City Assessor Fundamental to City of Marshfield
Responsible for completing all the work necessary to prepare the annual assessment roll (which is the official record of the taxable value of property within the city) the City Assessor’s office is an important part of local government.
The first major service the assessor provides is to administer the official duties of the office: preparing the assessment roll, granting exemptions, filing reports, and monitoring quality control and performance standards.
Under Wisconsin Law, the City of Marshfield Assessor must discover, list, and value all taxable property within the city limits.
The Assessor assigns an assessed value, which is an estimate for purposes of property taxation. Important to note, the assessor does not create or anticipate these values, rather interprets what is currently happening in the marketplace. Additionally, State Legislature has the sole responsibility for all laws pertaining to property tax assessments and tax collections.
The state, county, city, school district, and vocational district all receive a portion of the property tax pie collected each year and depend on the Assessor’s services.
“Taxes collected affect the stability of each taxing authority, and taxes paid affect basic quality of life issues for everyone,” said Joan Spencer, City Assessor. “Assessed values and roll information are considered when selling or buying property, for legal matters such as divorces or estate settlements, capital gains and net worth calculations, and they are on every website that basically states ‘information obtained from assessment records’.”
With the assessment date for each roll legally being the end of the first day of January, the City of Marshfield attempts to complete typical field inspections as projects are completed, and as many as possible before November.
“Our most intense time falls between December and June when pulling the roll together,” said Spencer. “Advances in technology have given us phenomenal tools to work with. We now use CAMA software packages that use pricing tables developed through sales analysis to establish values for all properties. We work with similar listing patterns for like properties to generate uniform values.”
Much information is available on the City’s web site, but walk-in customers will visit the Assessor’s office for questions pertaining to assessed values for current and past years, parcel maps, sales information, new owners for a recently purchased a property, millrates or net tax rates, ratios, value breakdowns for assessment classifications, and tax estimates for proposed construction projects.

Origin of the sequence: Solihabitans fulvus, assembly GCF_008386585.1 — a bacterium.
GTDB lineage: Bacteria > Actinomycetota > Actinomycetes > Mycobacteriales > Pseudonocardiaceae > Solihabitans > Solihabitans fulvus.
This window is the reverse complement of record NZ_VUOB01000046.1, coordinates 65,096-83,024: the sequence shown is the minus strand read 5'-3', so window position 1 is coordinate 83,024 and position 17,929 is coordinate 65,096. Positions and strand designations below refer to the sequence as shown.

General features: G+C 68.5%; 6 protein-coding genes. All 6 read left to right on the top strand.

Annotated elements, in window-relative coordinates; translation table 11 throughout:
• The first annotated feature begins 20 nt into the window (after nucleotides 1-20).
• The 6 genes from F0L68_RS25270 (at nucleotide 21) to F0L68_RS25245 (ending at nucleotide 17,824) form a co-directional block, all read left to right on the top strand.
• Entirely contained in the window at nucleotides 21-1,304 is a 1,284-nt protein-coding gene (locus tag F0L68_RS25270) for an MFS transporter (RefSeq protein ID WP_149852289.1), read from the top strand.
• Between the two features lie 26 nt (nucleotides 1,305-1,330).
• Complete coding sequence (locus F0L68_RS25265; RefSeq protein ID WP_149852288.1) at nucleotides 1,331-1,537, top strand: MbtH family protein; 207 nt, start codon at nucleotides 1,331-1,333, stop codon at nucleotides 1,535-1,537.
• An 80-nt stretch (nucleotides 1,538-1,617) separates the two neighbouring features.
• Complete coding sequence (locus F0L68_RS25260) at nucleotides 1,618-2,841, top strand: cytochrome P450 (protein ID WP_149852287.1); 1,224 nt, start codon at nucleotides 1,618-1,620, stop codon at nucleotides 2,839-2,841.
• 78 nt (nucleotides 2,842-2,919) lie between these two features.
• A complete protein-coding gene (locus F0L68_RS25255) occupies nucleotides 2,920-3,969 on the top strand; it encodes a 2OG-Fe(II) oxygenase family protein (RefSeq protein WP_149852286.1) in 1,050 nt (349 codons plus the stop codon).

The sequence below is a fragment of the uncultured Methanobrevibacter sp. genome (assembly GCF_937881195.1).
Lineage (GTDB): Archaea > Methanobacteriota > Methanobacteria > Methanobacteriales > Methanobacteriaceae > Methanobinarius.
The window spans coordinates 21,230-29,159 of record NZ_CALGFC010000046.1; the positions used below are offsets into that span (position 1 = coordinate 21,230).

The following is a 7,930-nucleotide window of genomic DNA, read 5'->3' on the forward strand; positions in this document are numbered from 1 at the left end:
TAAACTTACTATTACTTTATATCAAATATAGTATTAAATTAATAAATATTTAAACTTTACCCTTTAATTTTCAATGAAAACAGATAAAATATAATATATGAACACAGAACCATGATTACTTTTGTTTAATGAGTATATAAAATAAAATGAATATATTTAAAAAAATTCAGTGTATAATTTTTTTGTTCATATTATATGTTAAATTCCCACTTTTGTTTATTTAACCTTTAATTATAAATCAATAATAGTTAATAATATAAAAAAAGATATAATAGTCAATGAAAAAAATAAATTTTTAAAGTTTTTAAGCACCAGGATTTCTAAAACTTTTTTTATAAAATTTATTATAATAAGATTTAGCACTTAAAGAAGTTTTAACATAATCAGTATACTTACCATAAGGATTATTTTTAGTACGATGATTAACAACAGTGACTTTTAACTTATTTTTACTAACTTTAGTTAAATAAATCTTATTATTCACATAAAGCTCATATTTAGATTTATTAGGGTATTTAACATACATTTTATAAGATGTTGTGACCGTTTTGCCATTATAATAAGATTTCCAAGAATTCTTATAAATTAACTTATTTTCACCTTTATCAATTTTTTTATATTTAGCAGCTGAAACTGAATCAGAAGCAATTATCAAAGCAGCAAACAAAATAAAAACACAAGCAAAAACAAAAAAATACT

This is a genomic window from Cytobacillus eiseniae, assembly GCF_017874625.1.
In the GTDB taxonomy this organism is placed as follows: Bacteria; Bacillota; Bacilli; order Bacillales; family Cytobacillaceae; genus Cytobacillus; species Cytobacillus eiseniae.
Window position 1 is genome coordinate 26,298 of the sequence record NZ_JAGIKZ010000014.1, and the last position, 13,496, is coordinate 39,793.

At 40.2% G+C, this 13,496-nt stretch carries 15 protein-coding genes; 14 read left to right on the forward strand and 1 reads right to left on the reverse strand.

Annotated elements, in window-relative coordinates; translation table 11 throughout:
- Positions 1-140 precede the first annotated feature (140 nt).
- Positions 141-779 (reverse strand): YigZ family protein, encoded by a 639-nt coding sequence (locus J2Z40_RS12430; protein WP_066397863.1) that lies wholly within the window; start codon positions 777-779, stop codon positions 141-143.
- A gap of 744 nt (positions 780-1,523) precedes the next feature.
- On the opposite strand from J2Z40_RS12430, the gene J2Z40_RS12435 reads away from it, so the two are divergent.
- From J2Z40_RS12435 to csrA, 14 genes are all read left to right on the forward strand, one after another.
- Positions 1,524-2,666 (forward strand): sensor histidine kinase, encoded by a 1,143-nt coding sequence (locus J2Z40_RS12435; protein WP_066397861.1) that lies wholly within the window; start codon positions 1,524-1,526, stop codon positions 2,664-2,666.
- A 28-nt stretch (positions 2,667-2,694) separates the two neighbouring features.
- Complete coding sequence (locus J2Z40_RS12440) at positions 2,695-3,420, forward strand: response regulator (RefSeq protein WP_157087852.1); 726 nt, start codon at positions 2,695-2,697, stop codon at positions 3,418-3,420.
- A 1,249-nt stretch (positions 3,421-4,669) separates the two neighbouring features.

“People also drop off tax exemption requests, mobile home lottery credit applications, personal property forms, sales validation forms, or other paperwork such as income and expense statements required to review values or complete the assessment roll,” said Spencer.
Spencer will be retiring on August 31, after forty years of service to the City of Marshfield, which will kickoff a series of changes for the department and its structure.
“The Department is transitioning to new software on an MS sequel platform, and a department model which includes contract assessing and local staff beginning with the 2018 assessment roll,” she said. “There is no longer support for our previous software (windows 2003 technology) and our web link will also change because of software changes and security issues.”
Additionally, the City Assessor will no longer be listing property for Wood County locally, with all future names and address changes henceforth being handled where deeds are recorded, by the County Treasurers.
The County also recently transitioned to new software, so Spencer cautions that there may be a period of time needed to iron out problems that occurred during the conversion process.
“It will be important for people to contact the County Treasurers directly to report corrections that might be needed,” she said.
Wood County Treasurer (715) 387-3791
Marathon County Treasurer (715) 261-1164.